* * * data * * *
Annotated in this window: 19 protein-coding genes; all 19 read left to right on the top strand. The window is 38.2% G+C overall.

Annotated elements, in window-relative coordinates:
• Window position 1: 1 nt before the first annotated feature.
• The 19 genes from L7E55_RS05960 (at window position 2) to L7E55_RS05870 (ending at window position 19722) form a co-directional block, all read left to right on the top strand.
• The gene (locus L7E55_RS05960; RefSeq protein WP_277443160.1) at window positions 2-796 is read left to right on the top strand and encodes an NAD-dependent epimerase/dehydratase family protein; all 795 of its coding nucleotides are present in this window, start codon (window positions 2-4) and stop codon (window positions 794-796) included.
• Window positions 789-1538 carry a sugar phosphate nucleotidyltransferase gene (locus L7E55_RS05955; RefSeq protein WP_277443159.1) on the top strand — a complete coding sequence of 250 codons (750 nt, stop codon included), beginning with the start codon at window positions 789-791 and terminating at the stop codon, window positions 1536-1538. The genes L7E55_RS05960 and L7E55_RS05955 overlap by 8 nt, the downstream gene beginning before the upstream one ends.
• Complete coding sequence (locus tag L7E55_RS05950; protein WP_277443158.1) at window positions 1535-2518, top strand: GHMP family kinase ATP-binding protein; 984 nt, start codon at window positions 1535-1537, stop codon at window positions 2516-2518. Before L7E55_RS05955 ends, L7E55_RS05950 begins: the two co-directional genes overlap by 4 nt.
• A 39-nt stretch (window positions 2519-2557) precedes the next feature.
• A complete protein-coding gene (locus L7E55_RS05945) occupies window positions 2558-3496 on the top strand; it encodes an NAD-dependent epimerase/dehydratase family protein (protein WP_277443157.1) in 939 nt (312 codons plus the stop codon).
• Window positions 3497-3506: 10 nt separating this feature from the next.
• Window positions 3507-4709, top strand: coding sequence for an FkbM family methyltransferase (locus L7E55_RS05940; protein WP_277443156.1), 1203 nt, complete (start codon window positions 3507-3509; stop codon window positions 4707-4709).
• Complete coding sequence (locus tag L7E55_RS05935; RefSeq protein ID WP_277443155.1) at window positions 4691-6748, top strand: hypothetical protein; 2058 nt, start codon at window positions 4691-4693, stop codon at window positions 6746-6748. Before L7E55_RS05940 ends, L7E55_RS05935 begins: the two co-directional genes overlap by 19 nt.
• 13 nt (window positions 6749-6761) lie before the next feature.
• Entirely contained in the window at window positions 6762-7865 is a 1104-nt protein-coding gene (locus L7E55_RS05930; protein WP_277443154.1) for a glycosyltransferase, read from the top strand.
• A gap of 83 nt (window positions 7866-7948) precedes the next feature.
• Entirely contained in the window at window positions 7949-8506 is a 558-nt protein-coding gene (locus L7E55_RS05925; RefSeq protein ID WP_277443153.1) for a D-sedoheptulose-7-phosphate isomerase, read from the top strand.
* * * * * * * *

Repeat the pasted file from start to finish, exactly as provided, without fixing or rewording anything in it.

Annotated in this window: 19 protein-coding genes; all 19 read left to right on the top strand. The window is 38.2% G+C overall.

Annotated elements, in window-relative coordinates:
• Window position 1: 1 nt before the first annotated feature.
• The 19 genes from L7E55_RS05960 (at window position 2) to L7E55_RS05870 (ending at window position 19722) form a co-directional block, all read left to right on the top strand.
• The gene (locus L7E55_RS05960; RefSeq protein WP_277443160.1) at window positions 2-796 is read left to right on the top strand and encodes an NAD-dependent epimerase/dehydratase family protein; all 795 of its coding nucleotides are present in this window, start codon (window positions 2-4) and stop codon (window positions 794-796) included.
• Window positions 789-1538 carry a sugar phosphate nucleotidyltransferase gene (locus L7E55_RS05955; RefSeq protein WP_277443159.1) on the top strand — a complete coding sequence of 250 codons (750 nt, stop codon included), beginning with the start codon at window positions 789-791 and terminating at the stop codon, window positions 1536-1538. The genes L7E55_RS05960 and L7E55_RS05955 overlap by 8 nt, the downstream gene beginning before the upstream one ends.
• Complete coding sequence (locus tag L7E55_RS05950; protein WP_277443158.1) at window positions 1535-2518, top strand: GHMP family kinase ATP-binding protein; 984 nt, start codon at window positions 1535-1537, stop codon at window positions 2516-2518. Before L7E55_RS05955 ends, L7E55_RS05950 begins: the two co-directional genes overlap by 4 nt.
• A 39-nt stretch (window positions 2519-2557) precedes the next feature.
• A complete protein-coding gene (locus L7E55_RS05945) occupies window positions 2558-3496 on the top strand; it encodes an NAD-dependent epimerase/dehydratase family protein (protein WP_277443157.1) in 939 nt (312 codons plus the stop codon).
• Window positions 3497-3506: 10 nt separating this feature from the next.
• Window positions 3507-4709, top strand: coding sequence for an FkbM family methyltransferase (locus L7E55_RS05940; protein WP_277443156.1), 1203 nt, complete (start codon window positions 3507-3509; stop codon window positions 4707-4709).
• Complete coding sequence (locus tag L7E55_RS05935; RefSeq protein ID WP_277443155.1) at window positions 4691-6748, top strand: hypothetical protein; 2058 nt, start codon at window positions 4691-4693, stop codon at window positions 6746-6748. Before L7E55_RS05940 ends, L7E55_RS05935 begins: the two co-directional genes overlap by 19 nt.
• 13 nt (window positions 6749-6761) lie before the next feature.
• Entirely contained in the window at window positions 6762-7865 is a 1104-nt protein-coding gene (locus L7E55_RS05930; protein WP_277443154.1) for a glycosyltransferase, read from the top strand.
• A gap of 83 nt (window positions 7866-7948) precedes the next feature.
• Entirely contained in the window at window positions 7949-8506 is a 558-nt protein-coding gene (locus L7E55_RS05925; RefSeq protein ID WP_277443153.1) for a D-sedoheptulose-7-phosphate isomerase, read from the top strand.